Cutting Knit Fabrics

Tuesday’s Tips & Tricks: Cutting Knit Fabrics

Knit fabrics can be difficult to work with. They’re soft and fluid, which means they like to slip and slide around while you’re trying to cut them. If you’re not careful, you’ll end up with jagged cutting lines and two layers that don’t match. Here are a few tips for cutting knit fabrics.

  • Large Cutting Area

It’s important to use a wide enough cutting area. If your fabric hangs off the edge of a table, the weight of it will distort the part you’re trying to cut, stretching it out of shape. There are two ways of preventing this: 1. Cut your fabric on a wide enough surface that you can lay it completely flat, such as a large cutting table or the floor; 2. If that isn’t possible, you’ll need to roll up the extra fabric along the edge of your cutting table, so it doesn’t hang off the edge. Secure the excess fabric with clothespins or rubber bands to be sure it won’t unroll in the middle of your cutting session.

  • Even Fabric Edges

Knit fabrics tend to curl, which can make it difficult to line up the fabric’s edges. It’s also rather slippery. For precise cutting, open the fabric up and cut each layer separately. If you don’t have the time or patience for that, try using miniature clothespins to hold the fabric’s edges together. Place them every few inches along the edge of your fabric. If you cannot find miniature clothespins, small binder clips will also work.

Mini Clothespins

Mini Clothespins

  • Pinning

Standard pins can snag or leave permanent holes in knit fabrics. Try using ballpoint pins, which have blunt tips that easily slide between the threads without breaking them. If your fabric is especially slinky or fragile, you might use pattern weights instead. These needn’t be expensive or fancy. Cans of tuna or cat food work fine—and as a bonus, you (or your kitty) can eat them when you’re done sewing! You can make your own pattern weights by gathering a circle of fabric and filling it with a stack of metal washers or anything small, yet heavy.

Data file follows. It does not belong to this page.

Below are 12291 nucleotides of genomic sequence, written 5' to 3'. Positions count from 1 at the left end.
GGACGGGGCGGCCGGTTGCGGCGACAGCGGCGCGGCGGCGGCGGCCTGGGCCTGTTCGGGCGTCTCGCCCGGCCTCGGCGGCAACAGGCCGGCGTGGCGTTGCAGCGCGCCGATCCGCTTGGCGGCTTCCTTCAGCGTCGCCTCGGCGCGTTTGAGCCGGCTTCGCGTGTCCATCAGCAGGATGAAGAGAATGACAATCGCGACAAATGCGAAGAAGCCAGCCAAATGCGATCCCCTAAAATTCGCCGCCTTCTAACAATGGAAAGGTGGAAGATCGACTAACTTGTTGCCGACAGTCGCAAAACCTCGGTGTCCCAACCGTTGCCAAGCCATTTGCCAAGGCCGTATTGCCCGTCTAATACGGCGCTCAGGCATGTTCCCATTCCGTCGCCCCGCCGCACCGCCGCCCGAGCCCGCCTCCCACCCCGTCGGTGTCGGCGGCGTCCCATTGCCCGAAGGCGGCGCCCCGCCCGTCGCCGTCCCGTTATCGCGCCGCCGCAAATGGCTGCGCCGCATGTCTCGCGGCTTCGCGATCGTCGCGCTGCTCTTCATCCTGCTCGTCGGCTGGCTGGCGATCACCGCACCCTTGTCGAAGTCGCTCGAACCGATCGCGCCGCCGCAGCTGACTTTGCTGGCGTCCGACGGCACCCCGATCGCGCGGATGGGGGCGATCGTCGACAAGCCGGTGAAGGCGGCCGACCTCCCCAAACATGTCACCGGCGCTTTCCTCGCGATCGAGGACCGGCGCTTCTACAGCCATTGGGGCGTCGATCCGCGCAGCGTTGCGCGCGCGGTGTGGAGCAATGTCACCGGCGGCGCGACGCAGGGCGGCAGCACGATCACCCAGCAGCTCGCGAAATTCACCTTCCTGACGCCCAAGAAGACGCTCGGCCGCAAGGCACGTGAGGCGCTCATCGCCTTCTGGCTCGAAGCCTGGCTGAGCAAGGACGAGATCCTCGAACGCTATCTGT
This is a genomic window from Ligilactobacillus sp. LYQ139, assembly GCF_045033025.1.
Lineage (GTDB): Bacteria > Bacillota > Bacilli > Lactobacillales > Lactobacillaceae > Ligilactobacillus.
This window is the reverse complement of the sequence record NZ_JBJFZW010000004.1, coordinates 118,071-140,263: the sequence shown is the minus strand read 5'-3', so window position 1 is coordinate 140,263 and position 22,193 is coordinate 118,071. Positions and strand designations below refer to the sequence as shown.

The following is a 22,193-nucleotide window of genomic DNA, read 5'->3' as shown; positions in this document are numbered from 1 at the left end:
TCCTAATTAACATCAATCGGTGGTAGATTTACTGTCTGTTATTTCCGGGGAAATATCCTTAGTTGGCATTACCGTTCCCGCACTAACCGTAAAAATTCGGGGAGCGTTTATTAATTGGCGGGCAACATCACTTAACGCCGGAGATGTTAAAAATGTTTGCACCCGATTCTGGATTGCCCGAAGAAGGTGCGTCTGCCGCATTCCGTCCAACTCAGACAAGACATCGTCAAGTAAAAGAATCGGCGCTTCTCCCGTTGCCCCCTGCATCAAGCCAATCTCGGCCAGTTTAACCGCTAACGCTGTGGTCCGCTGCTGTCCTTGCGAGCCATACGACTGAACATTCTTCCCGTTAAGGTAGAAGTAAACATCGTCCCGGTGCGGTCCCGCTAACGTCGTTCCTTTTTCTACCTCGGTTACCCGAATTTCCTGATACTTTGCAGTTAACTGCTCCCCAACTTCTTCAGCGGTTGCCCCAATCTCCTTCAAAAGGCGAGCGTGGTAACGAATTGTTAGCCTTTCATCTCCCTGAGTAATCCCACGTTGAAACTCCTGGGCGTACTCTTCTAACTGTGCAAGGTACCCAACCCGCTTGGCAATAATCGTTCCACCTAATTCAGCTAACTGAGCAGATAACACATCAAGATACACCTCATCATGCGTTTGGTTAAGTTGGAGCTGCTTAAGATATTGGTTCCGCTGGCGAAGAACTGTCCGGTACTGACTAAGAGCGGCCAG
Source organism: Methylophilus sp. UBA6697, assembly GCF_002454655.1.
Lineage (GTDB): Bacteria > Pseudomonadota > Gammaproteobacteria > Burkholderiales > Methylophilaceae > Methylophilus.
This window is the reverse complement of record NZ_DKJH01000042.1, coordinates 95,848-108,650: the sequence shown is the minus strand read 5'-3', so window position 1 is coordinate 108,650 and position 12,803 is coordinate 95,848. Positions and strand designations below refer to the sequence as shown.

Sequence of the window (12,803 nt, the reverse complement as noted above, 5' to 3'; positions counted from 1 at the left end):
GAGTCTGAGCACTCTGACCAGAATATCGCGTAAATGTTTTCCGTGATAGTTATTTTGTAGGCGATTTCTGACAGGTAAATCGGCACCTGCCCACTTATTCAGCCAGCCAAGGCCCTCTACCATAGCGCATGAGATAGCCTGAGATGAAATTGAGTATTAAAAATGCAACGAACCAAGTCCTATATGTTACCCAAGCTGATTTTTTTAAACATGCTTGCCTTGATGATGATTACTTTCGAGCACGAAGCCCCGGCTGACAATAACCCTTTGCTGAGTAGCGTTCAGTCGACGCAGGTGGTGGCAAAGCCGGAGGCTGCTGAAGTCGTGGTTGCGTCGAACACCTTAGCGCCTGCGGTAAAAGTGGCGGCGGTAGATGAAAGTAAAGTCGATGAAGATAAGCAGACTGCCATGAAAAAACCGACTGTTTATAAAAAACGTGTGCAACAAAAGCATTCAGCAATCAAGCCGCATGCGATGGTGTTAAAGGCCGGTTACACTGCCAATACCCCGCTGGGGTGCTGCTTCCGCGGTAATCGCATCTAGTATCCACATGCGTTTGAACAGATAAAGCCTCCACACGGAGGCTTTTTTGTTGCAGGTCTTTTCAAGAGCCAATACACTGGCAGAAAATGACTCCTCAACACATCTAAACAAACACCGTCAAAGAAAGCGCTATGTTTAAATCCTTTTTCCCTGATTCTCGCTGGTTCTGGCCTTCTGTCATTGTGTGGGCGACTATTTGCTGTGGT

• Cutting

Dull scissors will tear up your fabric, creating rough, jagged edges. Make sure you use proper sewing shears that have long, sharp blades. “Bent” shears will cut more accurately than straight shears. Spring-loaded shears will be more comfortable to work with, as they automatically open with every cut, saving you the effort. Cut slowly for more control, especially around curves.

Sewing Shears

Spring-Loaded Shears


Have you worked with knit fabrics? Share any tips or tricks you have for successful cutting!

About Lisha Vidler

I am a sewing instructor living near Memphis, Tennessee.
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